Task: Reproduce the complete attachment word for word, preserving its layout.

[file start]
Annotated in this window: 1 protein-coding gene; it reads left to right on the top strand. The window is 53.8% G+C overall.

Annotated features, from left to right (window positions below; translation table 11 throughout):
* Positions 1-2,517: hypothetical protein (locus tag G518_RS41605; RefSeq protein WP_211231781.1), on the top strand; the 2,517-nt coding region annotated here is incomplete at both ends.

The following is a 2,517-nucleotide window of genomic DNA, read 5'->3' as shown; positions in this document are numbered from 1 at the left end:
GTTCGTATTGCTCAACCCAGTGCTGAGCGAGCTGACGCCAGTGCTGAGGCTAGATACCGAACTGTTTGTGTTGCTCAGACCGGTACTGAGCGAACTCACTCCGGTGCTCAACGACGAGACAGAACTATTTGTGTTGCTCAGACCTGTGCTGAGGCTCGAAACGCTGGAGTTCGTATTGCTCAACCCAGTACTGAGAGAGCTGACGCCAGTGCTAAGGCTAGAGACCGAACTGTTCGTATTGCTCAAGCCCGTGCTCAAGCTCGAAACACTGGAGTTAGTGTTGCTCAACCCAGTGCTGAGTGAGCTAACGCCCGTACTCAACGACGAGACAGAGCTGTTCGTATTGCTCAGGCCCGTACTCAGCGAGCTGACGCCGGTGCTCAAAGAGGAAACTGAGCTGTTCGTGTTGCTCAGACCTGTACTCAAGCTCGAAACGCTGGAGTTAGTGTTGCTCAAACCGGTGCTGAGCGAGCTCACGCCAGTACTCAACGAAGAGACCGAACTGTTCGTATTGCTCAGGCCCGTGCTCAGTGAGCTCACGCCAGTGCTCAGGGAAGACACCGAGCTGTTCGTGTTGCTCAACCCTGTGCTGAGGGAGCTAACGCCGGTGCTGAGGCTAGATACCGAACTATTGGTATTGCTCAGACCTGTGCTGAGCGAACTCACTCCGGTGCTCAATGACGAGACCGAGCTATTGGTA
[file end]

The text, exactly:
Annotated in this window: 1 protein-coding gene; it reads left to right on the top strand. The window is 53.8% G+C overall.

Annotated features, from left to right (window positions below; translation table 11 throughout):
* Positions 1-2,517: hypothetical protein (locus tag G518_RS41605; RefSeq protein WP_211231781.1), on the top strand; the 2,517-nt coding region annotated here is incomplete at both ends.

The following is a 2,517-nucleotide window of genomic DNA, read 5'->3' as shown; positions in this document are numbered from 1 at the left end:
GTTCGTATTGCTCAACCCAGTGCTGAGCGAGCTGACGCCAGTGCTGAGGCTAGATACCGAACTGTTTGTGTTGCTCAGACCGGTACTGAGCGAACTCACTCCGGTGCTCAACGACGAGACAGAACTATTTGTGTTGCTCAGACCTGTGCTGAGGCTCGAAACGCTGGAGTTCGTATTGCTCAACCCAGTACTGAGAGAGCTGACGCCAGTGCTAAGGCTAGAGACCGAACTGTTCGTATTGCTCAAGCCCGTGCTCAAGCTCGAAACACTGGAGTTAGTGTTGCTCAACCCAGTGCTGAGTGAGCTAACGCCCGTACTCAACGACGAGACAGAGCTGTTCGTATTGCTCAGGCCCGTACTCAGCGAGCTGACGCCGGTGCTCAAAGAGGAAACTGAGCTGTTCGTGTTGCTCAGACCTGTACTCAAGCTCGAAACGCTGGAGTTAGTGTTGCTCAAACCGGTGCTGAGCGAGCTCACGCCAGTACTCAACGAAGAGACCGAACTGTTCGTATTGCTCAGGCCCGTGCTCAGTGAGCTCACGCCAGTGCTCAGGGAAGACACCGAGCTGTTCGTGTTGCTCAACCCTGTGCTGAGGGAGCTAACGCCGGTGCTGAGGCTAGATACCGAACTATTGGTATTGCTCAGACCTGTGCTGAGCGAACTCACTCCGGTGCTCAATGACGAGACCGAGCTATTGGTA